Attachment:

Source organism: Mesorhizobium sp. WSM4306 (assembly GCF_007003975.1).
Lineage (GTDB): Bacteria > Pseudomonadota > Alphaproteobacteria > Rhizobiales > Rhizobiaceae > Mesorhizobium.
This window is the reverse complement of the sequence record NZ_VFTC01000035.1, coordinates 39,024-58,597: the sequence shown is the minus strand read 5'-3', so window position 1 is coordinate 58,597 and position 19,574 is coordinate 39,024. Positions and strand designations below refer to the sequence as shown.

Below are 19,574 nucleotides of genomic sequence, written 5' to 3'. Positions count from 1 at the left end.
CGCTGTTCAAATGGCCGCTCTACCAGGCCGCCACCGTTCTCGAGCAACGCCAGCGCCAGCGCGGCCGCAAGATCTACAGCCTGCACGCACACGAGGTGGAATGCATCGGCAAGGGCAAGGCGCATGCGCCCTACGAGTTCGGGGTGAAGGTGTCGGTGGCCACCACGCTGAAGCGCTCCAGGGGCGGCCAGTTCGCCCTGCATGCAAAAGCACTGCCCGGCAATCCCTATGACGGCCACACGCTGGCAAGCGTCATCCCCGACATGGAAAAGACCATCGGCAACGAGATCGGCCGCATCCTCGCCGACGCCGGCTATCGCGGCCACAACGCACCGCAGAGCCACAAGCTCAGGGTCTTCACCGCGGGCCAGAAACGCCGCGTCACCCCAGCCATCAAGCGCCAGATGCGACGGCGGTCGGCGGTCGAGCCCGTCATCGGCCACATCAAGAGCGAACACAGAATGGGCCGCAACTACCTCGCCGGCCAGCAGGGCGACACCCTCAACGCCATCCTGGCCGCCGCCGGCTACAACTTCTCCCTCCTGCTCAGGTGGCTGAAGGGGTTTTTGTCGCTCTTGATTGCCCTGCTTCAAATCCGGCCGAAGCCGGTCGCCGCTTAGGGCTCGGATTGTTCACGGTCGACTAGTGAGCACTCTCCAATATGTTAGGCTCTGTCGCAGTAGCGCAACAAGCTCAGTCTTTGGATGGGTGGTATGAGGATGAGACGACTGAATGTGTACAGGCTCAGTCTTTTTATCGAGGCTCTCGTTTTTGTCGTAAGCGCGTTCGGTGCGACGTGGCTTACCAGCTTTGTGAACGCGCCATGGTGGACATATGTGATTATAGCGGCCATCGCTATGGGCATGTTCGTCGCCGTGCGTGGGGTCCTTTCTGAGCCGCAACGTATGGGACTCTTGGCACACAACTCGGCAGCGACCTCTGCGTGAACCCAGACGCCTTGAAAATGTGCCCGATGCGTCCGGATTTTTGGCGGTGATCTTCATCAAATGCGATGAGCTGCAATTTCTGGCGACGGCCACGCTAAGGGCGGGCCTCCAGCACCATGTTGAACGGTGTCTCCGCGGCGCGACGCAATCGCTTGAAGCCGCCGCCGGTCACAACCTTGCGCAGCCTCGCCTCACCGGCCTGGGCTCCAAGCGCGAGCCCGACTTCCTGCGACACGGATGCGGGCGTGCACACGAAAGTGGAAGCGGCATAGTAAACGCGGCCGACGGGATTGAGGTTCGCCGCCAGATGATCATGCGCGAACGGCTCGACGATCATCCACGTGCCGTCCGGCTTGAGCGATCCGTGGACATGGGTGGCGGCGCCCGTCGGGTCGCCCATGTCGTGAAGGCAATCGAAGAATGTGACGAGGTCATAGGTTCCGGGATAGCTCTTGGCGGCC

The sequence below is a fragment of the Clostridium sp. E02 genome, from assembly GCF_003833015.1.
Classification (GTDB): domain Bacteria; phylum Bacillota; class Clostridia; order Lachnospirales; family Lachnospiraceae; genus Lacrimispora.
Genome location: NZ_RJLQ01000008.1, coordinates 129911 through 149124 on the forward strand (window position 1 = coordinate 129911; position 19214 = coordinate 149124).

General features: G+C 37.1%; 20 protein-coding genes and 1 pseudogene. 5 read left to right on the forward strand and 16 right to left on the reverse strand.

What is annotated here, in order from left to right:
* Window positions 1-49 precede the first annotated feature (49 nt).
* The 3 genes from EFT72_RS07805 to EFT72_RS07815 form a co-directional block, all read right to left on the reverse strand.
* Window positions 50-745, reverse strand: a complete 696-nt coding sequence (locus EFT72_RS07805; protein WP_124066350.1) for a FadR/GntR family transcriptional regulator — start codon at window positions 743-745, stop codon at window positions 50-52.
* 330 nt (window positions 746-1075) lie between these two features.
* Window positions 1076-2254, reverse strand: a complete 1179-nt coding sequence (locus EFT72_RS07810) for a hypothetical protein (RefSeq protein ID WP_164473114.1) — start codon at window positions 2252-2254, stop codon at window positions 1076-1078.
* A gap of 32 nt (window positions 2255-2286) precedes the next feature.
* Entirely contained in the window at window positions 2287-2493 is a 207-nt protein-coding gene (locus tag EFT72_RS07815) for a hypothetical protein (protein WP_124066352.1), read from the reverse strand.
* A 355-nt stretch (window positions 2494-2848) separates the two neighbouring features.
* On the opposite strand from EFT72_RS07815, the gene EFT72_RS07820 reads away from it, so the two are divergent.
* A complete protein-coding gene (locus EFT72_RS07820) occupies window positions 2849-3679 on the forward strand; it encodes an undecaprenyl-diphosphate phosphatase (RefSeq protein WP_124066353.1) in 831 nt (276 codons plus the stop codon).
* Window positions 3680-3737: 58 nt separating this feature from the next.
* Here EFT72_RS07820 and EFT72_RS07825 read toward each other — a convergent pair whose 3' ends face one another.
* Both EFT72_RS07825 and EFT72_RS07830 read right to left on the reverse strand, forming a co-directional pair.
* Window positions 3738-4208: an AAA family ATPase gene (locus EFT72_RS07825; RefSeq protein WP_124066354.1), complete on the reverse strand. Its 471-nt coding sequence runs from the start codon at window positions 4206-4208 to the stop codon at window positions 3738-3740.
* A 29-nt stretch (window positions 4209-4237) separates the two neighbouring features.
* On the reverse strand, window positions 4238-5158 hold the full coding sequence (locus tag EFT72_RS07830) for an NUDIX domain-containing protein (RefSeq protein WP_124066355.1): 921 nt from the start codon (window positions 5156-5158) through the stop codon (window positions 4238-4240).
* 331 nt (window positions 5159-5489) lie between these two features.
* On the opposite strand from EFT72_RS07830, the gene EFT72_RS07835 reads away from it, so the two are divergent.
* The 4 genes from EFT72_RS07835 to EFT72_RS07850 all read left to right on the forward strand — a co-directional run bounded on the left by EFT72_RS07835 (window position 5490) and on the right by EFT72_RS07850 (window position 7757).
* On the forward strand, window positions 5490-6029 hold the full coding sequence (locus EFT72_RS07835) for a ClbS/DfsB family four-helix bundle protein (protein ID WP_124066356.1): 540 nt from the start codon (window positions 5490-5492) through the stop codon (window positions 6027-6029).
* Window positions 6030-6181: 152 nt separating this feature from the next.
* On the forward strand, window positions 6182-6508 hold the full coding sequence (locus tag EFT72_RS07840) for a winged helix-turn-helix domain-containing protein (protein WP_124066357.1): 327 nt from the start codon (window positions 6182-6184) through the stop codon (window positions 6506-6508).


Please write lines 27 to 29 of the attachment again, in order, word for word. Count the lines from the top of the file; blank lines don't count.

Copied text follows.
* 331 nt (window positions 5159-5489) lie between these two features.
* On the opposite strand from EFT72_RS07830, the gene EFT72_RS07835 reads away from it, so the two are divergent.
* The 4 genes from EFT72_RS07835 to EFT72_RS07850 all read left to right on the forward strand — a co-directional run bounded on the left by EFT72_RS07835 (window position 5490) and on the right by EFT72_RS07850 (window position 7757).